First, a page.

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BRAVE USED WORLD: Secondhand Surprise

10 May, 2004 By: Holly J. Wagner

Imagine going to work at your entertainment store one day. A customer comes in offering to sell used DVDs or games and, because the store buys used product from consumers, you take a look. You buy the discs at your customary payout. Next thing you know, the long arm of the law is closing your store because you failed to take the proper information from the person selling the discs. Or you put the product into your previously viewed stock right away, and the law informs you that you were supposed to keep it around for a while before you sell it.

Welcome to the Brave Used World.

The issue is just starting to arise. In a recent survey of independent video retailers conducted by Video Store Magazine Market Research, just 5 percent reported taking movie or game trades from consumers. Just 2 percent of survey respondents reported that their city or state requires them to hold used goods before reselling them. But the reality may be quite different.

Virtually every state has a pawnshop law, which may extend to other dealers in used goods. Pawnshops are required to record information about their transactions, to report them to local authorities on a regular basis and to hold goods for specified periods of time — typically nine to 30 days — before selling the goods to others.

Some states have separate secondhand-dealer laws that specify they extend beyond pawnshops. The variance in what they require is broad. Most include a license and a fee, and set rules for what information merchants must collect from people selling used goods and record it for inspection by authorities.

Laws Aim to Stop Crime

The laws arose from a desire to prevent trafficking in stolen goods, and most initially were applied to items like guns, power tools, audio/video equipment and other items that are often taken in burglaries and have serial numbers or other identifying marks. But with the popularity and cash value of DVDs, authorities are increasingly looking to track businesses that trade in large quantities of packaged media.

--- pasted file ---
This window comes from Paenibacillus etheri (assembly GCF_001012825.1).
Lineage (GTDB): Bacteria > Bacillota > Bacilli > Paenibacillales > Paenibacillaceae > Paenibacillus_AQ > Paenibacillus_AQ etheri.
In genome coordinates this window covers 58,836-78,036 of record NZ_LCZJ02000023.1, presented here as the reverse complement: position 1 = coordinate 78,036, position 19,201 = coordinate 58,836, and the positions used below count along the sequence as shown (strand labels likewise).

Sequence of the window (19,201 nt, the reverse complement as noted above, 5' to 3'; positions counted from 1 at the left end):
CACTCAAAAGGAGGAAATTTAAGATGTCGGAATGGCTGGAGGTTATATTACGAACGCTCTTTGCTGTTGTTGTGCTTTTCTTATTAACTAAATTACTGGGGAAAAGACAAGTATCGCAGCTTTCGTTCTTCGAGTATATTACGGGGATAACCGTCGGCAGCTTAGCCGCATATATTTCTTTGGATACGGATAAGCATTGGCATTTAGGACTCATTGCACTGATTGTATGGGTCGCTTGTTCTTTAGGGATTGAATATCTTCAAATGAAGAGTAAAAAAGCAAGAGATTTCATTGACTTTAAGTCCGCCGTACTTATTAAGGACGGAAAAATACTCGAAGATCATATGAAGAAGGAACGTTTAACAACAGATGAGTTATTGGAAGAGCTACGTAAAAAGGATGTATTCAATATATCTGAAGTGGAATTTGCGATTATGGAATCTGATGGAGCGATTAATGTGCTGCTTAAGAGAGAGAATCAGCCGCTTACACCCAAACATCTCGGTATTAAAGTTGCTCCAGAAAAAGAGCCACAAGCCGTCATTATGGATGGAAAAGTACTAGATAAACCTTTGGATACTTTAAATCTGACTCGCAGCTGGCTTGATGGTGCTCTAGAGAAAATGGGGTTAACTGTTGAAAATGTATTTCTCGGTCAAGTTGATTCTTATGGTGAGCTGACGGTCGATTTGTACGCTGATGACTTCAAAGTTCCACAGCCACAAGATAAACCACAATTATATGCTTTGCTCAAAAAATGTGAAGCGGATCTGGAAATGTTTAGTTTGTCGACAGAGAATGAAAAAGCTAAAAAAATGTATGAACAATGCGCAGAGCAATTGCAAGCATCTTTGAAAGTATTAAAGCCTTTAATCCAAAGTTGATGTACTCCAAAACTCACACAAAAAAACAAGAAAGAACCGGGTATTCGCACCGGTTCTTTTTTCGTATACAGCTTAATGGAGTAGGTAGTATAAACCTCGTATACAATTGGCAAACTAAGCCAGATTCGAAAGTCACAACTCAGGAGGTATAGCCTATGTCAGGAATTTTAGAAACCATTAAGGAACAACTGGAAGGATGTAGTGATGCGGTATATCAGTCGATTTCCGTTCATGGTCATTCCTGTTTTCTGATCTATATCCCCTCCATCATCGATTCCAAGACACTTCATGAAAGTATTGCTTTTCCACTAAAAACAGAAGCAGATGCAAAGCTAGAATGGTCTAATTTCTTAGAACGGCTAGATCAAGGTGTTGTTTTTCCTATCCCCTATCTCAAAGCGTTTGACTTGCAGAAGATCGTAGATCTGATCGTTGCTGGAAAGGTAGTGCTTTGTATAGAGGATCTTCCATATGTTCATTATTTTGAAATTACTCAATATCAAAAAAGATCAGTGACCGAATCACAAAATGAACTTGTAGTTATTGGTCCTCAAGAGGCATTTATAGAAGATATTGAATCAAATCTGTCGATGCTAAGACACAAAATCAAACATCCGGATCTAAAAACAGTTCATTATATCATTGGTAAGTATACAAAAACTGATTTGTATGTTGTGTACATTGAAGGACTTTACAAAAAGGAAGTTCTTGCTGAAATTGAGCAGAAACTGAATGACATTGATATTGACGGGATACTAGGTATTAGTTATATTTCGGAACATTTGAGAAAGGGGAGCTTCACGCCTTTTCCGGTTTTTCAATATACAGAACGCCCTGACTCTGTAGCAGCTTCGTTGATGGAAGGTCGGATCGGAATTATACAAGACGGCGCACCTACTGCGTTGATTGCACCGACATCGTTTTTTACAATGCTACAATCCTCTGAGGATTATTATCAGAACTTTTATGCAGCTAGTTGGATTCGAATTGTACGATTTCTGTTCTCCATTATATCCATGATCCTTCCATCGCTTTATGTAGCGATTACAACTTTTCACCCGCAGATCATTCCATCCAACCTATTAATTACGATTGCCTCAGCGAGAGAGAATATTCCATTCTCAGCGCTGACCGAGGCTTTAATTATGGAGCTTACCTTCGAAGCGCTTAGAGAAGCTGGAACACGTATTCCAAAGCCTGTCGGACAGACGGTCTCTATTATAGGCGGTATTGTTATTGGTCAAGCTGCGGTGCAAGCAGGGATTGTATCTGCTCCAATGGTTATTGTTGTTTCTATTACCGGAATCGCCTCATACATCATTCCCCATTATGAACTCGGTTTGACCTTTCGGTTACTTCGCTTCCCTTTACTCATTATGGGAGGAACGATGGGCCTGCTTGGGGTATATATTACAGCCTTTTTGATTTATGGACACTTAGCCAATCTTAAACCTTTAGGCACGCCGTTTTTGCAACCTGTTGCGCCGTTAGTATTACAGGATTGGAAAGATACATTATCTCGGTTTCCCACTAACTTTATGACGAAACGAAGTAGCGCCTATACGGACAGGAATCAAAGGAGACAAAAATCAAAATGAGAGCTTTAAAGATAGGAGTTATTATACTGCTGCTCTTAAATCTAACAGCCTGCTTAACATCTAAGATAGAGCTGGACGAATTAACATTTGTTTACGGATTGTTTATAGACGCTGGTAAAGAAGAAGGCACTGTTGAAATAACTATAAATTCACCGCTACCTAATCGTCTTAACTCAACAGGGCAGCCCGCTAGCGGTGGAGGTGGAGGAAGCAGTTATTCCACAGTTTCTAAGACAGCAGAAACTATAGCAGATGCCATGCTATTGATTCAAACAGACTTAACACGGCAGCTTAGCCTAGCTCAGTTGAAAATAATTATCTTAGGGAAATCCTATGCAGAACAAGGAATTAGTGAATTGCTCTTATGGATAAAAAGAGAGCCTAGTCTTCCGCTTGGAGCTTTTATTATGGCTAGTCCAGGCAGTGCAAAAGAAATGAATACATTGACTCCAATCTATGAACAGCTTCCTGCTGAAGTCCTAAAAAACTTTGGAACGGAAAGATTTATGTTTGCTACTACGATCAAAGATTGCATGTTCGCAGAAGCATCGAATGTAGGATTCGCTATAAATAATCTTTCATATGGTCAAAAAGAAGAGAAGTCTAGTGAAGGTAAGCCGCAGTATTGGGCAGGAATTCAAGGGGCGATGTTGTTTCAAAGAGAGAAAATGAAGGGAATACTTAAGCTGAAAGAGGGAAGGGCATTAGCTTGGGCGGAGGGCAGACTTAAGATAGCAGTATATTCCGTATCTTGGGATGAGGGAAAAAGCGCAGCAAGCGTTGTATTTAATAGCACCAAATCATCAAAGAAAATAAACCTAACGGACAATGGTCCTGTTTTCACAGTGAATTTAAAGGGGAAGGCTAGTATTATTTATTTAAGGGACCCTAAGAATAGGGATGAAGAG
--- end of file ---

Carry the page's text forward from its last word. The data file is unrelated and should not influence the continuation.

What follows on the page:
“We had a guy who was a cocaine addict, and he was doing burglaries. He did about 50 in two months' time ... We yanked the records for about half a dozen pawnshops, and we noticed a lot of people selling DVDs — 20, 30, 40, 100 — almost daily. We knew they were stolen,” said Edward Glomb, chief of police for the Detroit suburbs of Franklin and Bingham Farms. He's not alone.

“We had one kid come in to sell CDs with a Wal-Mart vest on. He was on his lunch break. He came to a pawnshop when the police were there,” said Wayne County assistant prosecutor Dennis Doherty.

Wait, Is That Legal?

For dealers, especially those with multiple stores, it can be a regulatory minefield to navigate.

“The difficulty is that there may be a framework at the state level, but secondary sellers are regulated at the county or city level, so these things are a patchwork and there is no uniformity of how CDs and DVDs are treated,” said Sean Bersell, VP of public affairs for the Video Software Dealers Association (VSDA). “It is incumbent upon anybody who is involved in buying and reselling previously viewed videos and video games to be aware of the state and local laws that govern that trade. It may take a little bit of digging on their part to find out where that law is. The best approach is to have their business lawyer advise them on that particular requirement.”